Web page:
This webinar will explore:
- What does the future of high school look like in the next 10, 20, and 30 years? Where are the trends pointing?
- How can the growth of neuroscience help us develop better learning systems and strategies for our students?
- What is the future of product- and project-based learning, and how does this fit into new models of innovative high schools around the country?
- How do all these trends look in light of the new administration in Washington?
High school should be a launching pad to a meaningful life. Instead, this rite of passage is often a missed opportunity filled with apathy, purposelessness, and anxiety. The three words most frequently used by students in the United States to describe their high school experience are “tired,” “stressed,” and “bored.” This is largely because US high schools are unengaging and based on a hundred-year-old model designed for a different era. With the rise of automation, increased technological resources, and more radical experiments being explored in today’s education landscape, American high schools need more scientific approaches to redesigning curricula. Join our expert panelists in this webinar! Patrick Cook-Deegan is a lecturer at Stanford’s d.school and the founder of Project Wayfinder—a program designed to help students discover purpose and become meaning-makers. And Bob Lenz is the executive director of the Buck Institute, a leading project-based learning organization, and the founder of Envision schools—a network of innovative high schools in the San Francisco Bay Area.
The audience will be encouraged to ask the speakers questions during the webinar to explore this topic further.
Away from your desk during either of the webinars? That’s OK! Register and the recording of the live event is available to you on-demand three hours after the webinar ends & anytime over the next twelve months. Log in with your registered email ID.
Price for this webinar: $55. This price includes access to the live webinar and unlimited access to the recorded webinar video & downloadable slides for twelve months.
Patrick Cook-Deegan is a lecturer at Stanford's d.school and the founder of Project Wayfinder - a program designed to help students discover purpose and become meaning-makers. He has spoken at more than 100 high schools and universities and written on mindfulness, purpose education, and high school innovation for the Stanford Social Innovation Review, Edutopia, and UC Berkeley’s Greater Good. Previously, Patrick was the West Coast Director of the Inward Bound Mindfulness Education program, where he taught mindfulness class at public and private schools and helped launch Inward Bound’s first wilderness-based retreats. He is a long-time adolescent educator and has launched or grown a number of innovative youth programs over the past decade, including Back to Earth, Inward Bound Mindfulness Education, and Brown University’s Social Innovation Initiative, as well as a travel abroad program for low-income high school students. He has also taught at public, private, alternative, and charter high schools. He has been featured in the Washington Post, Sunday Boston Globe, Radio Free Asia, ABC News, and NPR.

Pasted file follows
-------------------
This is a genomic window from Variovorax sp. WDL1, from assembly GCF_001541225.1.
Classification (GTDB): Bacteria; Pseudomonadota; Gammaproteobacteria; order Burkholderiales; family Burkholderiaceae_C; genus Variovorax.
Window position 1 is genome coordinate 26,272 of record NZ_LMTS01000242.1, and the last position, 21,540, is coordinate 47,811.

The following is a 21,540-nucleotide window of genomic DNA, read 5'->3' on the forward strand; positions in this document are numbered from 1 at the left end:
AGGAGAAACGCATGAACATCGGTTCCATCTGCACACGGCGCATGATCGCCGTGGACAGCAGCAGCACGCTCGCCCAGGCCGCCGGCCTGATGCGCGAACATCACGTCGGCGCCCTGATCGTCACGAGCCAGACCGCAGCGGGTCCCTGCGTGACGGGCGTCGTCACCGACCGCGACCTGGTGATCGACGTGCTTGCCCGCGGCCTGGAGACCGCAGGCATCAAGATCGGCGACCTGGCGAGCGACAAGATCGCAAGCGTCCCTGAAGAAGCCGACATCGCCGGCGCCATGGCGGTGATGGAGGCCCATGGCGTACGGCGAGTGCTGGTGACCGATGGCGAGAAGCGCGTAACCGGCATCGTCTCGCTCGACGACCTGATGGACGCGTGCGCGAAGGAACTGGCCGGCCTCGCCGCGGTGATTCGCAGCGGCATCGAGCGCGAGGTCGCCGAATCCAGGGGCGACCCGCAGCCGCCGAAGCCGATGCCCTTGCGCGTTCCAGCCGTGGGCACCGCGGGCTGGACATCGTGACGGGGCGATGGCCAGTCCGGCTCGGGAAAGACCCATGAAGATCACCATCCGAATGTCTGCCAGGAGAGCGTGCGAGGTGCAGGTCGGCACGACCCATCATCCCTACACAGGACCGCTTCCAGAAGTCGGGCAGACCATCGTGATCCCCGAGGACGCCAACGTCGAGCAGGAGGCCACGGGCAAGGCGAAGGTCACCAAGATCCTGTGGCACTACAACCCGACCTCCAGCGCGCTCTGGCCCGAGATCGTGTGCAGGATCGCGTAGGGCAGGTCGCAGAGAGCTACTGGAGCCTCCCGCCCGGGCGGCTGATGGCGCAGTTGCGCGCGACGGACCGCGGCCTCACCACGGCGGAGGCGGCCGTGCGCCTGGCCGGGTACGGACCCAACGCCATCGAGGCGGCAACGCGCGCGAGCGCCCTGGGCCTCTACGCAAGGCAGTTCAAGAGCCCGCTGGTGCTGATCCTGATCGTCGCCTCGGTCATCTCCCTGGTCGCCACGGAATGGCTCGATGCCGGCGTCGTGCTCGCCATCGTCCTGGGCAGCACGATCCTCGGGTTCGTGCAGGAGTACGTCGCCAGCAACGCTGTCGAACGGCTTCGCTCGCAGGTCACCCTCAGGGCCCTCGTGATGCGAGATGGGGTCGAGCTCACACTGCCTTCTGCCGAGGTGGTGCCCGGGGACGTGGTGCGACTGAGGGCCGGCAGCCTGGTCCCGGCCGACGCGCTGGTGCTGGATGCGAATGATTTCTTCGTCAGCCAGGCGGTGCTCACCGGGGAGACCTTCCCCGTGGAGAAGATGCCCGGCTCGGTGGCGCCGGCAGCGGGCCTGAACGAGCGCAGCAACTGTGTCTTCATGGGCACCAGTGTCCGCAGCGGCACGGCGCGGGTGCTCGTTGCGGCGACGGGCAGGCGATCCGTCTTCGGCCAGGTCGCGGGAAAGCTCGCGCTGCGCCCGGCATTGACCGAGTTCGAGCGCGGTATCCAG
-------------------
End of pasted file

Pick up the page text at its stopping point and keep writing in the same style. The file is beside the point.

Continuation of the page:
Lecturer, Stanford University's d.school
Bob Lenz is the Executive Director of the Buck Institute, a leading project-based learning organization and the founder of Envision schools - a network of innovative high schools in the San Francisco Bay Area. Bob has also launched Envision Learning Partners, which works with school districts and networks to adopt Envision Schools’ College and Career Ready Student Performance Assessment System. Bob is recognized nationally as a leader in high school redesign, project-based learning, 21st Century Skills education and performance assessment. His work, including his recent publication of Transforming Schools: Using Project-based Learning, Performance Assessment and the Common Core Standards with Jossey-Bass Wiley, has led to the William and Flora Hewlett Foundation recognizing him as a Senior Deeper Learning Fellow. Previously, BOB founded Academy X, an award-winning leadership and humanities program at Sir Francis Drake High School in San Anselmo, California. In 2000, the school was featured ion the cover of U.S. News & World Report as an example of successful high school reform. Bob earned a master’s degree in education from San Francisco State University.
Executive Director, Buck Institute
David V. Johnson
David V. Johnson is senior editor of Stanford Social Innovation Review. He is a former philosophy professor turned journalist with more than a decade of experience as an editor and writer. Previously, he was senior opinion editor at Al Jazeera America, where he edited the op-ed section of the news channel’s website. Earlier in his career, he served as online editor at Boston Review and research editor at San Francisco magazine the year it won a National Magazine Award for general excellence. He has written for The New York Times, USA Today, The New Republic, Bookforum, Aeon, Dissent and The Baffler, among other publications. He has taught at Stanford University, the University of Michigan, and the University of Maryland, Baltimore County (UMBC). David earned a Ph.D. in philosophy from Stanford University, a master’s degree in journalism from Columbia University, a master’s degree in classics from Cambridge University, and a bachelor’s degree in philosophy and history from the University of California, Berkeley. He lives in Berkeley, Calif.
Senior Editor, Stanford Social Innovation Review